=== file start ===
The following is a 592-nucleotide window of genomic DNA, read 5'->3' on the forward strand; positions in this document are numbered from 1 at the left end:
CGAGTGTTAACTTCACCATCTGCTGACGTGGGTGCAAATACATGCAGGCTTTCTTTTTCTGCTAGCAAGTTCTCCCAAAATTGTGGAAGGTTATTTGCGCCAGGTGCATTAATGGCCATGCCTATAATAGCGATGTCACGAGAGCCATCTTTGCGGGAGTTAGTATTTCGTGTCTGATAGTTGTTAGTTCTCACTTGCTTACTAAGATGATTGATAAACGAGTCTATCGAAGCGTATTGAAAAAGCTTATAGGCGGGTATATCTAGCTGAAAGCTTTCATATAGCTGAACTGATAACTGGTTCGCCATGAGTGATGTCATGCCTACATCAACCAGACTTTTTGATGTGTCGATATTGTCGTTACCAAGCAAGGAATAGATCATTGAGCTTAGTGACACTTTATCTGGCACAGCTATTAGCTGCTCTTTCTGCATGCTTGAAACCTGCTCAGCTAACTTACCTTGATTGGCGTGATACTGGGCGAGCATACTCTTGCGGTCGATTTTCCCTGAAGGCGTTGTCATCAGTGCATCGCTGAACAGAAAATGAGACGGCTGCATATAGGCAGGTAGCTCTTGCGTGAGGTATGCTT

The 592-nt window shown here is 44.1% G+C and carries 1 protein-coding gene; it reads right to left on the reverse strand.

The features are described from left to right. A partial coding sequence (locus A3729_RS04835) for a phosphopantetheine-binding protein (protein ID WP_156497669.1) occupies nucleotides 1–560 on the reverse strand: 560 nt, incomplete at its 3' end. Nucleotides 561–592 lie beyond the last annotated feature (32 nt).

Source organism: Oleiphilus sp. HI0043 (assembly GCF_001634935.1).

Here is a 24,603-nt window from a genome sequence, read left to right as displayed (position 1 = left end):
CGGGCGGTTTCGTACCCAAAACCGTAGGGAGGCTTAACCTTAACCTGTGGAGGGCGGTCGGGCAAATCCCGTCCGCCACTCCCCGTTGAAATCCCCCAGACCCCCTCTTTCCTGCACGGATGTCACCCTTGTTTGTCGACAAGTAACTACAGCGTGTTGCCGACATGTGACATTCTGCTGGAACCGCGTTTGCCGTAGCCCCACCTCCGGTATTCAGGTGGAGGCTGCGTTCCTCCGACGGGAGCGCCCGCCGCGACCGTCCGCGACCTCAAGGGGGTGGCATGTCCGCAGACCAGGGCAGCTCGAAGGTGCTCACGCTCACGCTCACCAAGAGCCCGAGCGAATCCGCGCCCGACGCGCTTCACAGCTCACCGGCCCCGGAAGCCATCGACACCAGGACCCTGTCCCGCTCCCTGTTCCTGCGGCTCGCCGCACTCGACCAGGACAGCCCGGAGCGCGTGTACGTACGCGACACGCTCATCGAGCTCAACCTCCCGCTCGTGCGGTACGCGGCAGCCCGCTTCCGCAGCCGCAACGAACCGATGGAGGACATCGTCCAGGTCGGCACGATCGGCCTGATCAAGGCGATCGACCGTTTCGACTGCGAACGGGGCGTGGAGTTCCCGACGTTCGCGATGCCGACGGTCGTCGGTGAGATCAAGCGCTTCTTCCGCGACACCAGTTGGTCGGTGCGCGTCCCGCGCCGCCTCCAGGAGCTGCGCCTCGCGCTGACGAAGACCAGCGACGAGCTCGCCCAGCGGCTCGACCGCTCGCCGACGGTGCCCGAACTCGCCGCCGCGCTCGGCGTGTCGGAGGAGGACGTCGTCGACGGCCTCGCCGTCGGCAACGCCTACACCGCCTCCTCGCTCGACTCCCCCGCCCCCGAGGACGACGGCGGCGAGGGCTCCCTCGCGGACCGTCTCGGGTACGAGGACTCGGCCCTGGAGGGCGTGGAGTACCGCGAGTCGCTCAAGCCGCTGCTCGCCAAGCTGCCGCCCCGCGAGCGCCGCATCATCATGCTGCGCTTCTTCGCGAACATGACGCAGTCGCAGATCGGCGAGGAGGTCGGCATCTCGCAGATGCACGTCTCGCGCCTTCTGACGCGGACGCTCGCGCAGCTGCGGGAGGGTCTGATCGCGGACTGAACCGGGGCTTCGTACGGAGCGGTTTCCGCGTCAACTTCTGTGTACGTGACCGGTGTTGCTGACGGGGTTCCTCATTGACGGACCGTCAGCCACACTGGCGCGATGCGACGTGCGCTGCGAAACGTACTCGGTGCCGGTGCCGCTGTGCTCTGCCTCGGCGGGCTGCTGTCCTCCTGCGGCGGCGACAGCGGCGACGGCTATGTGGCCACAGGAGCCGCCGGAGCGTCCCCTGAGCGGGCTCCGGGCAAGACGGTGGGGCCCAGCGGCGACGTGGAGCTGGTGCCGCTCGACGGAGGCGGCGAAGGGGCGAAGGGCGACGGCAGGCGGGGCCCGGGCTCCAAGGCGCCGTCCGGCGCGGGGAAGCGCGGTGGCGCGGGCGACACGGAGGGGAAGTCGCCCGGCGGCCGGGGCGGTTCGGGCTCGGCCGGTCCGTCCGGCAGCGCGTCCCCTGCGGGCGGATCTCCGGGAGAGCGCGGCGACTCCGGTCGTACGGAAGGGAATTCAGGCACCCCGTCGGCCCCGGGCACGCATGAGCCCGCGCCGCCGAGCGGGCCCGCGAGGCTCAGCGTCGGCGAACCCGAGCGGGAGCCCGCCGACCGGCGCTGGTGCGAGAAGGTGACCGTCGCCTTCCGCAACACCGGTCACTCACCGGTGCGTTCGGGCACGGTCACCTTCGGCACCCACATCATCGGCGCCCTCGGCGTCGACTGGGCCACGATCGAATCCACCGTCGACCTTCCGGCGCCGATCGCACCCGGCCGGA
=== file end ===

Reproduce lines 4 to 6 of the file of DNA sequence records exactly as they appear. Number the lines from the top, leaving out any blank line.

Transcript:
The features are described from left to right. A partial coding sequence (locus A3729_RS04835) for a phosphopantetheine-binding protein (protein ID WP_156497669.1) occupies nucleotides 1–560 on the reverse strand: 560 nt, incomplete at its 3' end. Nucleotides 561–592 lie beyond the last annotated feature (32 nt).

Source organism: Oleiphilus sp. HI0043 (assembly GCF_001634935.1).

Here is a 24,603-nt window from a genome sequence, read left to right as displayed (position 1 = left end):